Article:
Gallup had repeatedly asked the following question:
“In general, how much trust and confidence do you have in the mass media -- such as newspapers, T.V. and radio -- when it comes to reporting the news fully, accurately, and fairly -- a great deal, a fair amount, not very much, or none at all?”
The summary statistic they had reported was the percent for a great deal plus a fair amount.
The infographic shown above portrays one result from 2016 - only 8% of us had a Great Deal of trust, while another 24% just had a Fair Amount of trust, for a total of 32%. What about the past decade? (Gallup also has data from 1997 to 2005, but none for 2006).
A table shown above lists Gallup results for the past decade by all four poll categories:
None at All = 1
Not Very Much = 2
Fair Amount = 3
Great Deal = 4
Back in 2007 only 47% (less than half of us) had either a Great Deal or a Fair Amount of trust, and since then it generally has been dropping. In 2010 just 12%, or one of eight, had a Great Deal of trust and it has been even lower in the other nine years. We didn’t really trust the media very much over that time period.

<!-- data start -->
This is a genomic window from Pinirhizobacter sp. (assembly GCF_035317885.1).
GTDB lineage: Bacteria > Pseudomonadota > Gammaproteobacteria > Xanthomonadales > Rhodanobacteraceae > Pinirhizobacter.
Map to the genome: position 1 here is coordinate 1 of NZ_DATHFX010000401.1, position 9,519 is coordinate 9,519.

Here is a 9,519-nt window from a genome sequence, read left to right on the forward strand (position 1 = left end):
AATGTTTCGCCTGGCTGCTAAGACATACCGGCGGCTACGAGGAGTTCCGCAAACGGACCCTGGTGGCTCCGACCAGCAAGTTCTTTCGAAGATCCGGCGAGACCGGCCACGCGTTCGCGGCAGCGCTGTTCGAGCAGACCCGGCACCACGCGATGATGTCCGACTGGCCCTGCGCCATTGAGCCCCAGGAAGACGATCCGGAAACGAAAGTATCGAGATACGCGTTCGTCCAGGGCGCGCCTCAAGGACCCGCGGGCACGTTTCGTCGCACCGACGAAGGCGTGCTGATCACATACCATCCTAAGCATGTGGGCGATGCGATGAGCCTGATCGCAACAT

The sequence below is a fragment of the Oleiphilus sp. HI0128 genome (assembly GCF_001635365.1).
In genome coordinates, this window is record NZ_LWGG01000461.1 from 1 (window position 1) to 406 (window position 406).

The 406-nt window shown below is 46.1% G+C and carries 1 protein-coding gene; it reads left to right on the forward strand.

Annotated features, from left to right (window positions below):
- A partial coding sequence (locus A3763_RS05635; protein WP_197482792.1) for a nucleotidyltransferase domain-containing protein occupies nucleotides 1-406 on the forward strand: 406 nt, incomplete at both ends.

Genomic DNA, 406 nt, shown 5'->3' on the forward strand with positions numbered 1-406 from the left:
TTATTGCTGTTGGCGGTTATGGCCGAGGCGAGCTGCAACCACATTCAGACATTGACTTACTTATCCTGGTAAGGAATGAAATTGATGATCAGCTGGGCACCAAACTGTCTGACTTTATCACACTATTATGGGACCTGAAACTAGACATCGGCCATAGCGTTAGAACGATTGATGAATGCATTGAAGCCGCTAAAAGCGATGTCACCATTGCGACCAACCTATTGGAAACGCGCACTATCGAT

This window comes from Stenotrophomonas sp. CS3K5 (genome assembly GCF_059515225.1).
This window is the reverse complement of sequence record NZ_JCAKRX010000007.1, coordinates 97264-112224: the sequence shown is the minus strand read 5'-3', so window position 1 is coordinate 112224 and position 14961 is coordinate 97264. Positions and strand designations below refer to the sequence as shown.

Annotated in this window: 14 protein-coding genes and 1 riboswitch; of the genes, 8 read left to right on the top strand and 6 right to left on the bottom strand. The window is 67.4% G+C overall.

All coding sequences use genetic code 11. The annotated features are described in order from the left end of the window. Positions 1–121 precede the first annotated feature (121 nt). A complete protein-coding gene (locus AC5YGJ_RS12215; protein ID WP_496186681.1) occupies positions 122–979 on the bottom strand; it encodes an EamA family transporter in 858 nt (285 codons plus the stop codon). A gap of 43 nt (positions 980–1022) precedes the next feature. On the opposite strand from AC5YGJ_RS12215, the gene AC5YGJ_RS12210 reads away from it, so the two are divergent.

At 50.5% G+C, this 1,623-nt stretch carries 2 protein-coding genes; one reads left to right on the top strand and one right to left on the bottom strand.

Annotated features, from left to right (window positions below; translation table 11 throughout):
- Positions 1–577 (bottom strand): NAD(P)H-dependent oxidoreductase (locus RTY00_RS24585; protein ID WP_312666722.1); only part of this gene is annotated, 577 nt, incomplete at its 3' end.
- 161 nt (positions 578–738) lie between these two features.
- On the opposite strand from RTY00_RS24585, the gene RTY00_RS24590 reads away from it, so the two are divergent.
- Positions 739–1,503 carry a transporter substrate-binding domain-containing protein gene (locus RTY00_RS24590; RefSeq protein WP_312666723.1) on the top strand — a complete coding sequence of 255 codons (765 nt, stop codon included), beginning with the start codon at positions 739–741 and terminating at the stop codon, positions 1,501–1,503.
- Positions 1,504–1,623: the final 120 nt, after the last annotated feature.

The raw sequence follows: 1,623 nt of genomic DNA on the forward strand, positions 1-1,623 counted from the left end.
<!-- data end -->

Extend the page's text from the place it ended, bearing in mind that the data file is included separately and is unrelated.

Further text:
How did party affiliation affect that drop from 40% in 2015 to 32% in 2016? Independents went from 33% to 30%. Democrats went from 55% to 51%. But Republicans went from 32% to only 14%. That’s an 18% drop that accounts for most of the overall 8% drop.
There is another way to look at those poll results, by calculating a Trust Score using the formula (similar to a Fear Score):
Trust Score = [ 1x(% for None at All)
+ 2x(% for Not Very Much)
3x(% for Fair Amount)
+ 4x(% for Great Deal)]/100
Another table shows the Trust Score, which has has dropped from just 2.37 in 2007 (less than halfway up from Not Very Much to a Fair Amount) to only 2.13 in 2016.